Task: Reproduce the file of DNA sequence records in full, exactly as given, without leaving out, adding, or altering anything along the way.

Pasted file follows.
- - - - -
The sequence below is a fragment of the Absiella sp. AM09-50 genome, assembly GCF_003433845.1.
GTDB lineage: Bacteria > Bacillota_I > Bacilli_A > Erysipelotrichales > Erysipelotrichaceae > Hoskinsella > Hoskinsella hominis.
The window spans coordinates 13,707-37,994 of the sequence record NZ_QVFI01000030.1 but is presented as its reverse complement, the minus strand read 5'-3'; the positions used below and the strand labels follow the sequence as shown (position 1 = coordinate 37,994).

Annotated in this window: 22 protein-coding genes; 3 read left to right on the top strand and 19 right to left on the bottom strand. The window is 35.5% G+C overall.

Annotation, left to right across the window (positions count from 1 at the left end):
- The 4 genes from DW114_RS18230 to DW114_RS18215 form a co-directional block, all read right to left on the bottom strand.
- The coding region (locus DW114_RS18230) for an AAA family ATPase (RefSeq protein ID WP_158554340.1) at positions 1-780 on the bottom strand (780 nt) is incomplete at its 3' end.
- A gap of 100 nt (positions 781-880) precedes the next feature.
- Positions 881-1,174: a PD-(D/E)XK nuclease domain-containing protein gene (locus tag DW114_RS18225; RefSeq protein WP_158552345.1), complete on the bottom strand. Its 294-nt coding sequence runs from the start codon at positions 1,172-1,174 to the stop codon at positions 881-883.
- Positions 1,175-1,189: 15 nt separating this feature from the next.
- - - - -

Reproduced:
The sequence below is a fragment of the Absiella sp. AM09-50 genome, assembly GCF_003433845.1.
GTDB lineage: Bacteria > Bacillota_I > Bacilli_A > Erysipelotrichales > Erysipelotrichaceae > Hoskinsella > Hoskinsella hominis.
The window spans coordinates 13,707-37,994 of the sequence record NZ_QVFI01000030.1 but is presented as its reverse complement, the minus strand read 5'-3'; the positions used below and the strand labels follow the sequence as shown (position 1 = coordinate 37,994).

Annotated in this window: 22 protein-coding genes; 3 read left to right on the top strand and 19 right to left on the bottom strand. The window is 35.5% G+C overall.

Annotation, left to right across the window (positions count from 1 at the left end):
- The 4 genes from DW114_RS18230 to DW114_RS18215 form a co-directional block, all read right to left on the bottom strand.
- The coding region (locus DW114_RS18230) for an AAA family ATPase (RefSeq protein ID WP_158554340.1) at positions 1-780 on the bottom strand (780 nt) is incomplete at its 3' end.
- A gap of 100 nt (positions 781-880) precedes the next feature.
- Positions 881-1,174: a PD-(D/E)XK nuclease domain-containing protein gene (locus tag DW114_RS18225; RefSeq protein WP_158552345.1), complete on the bottom strand. Its 294-nt coding sequence runs from the start codon at positions 1,172-1,174 to the stop codon at positions 881-883.
- Positions 1,175-1,189: 15 nt separating this feature from the next.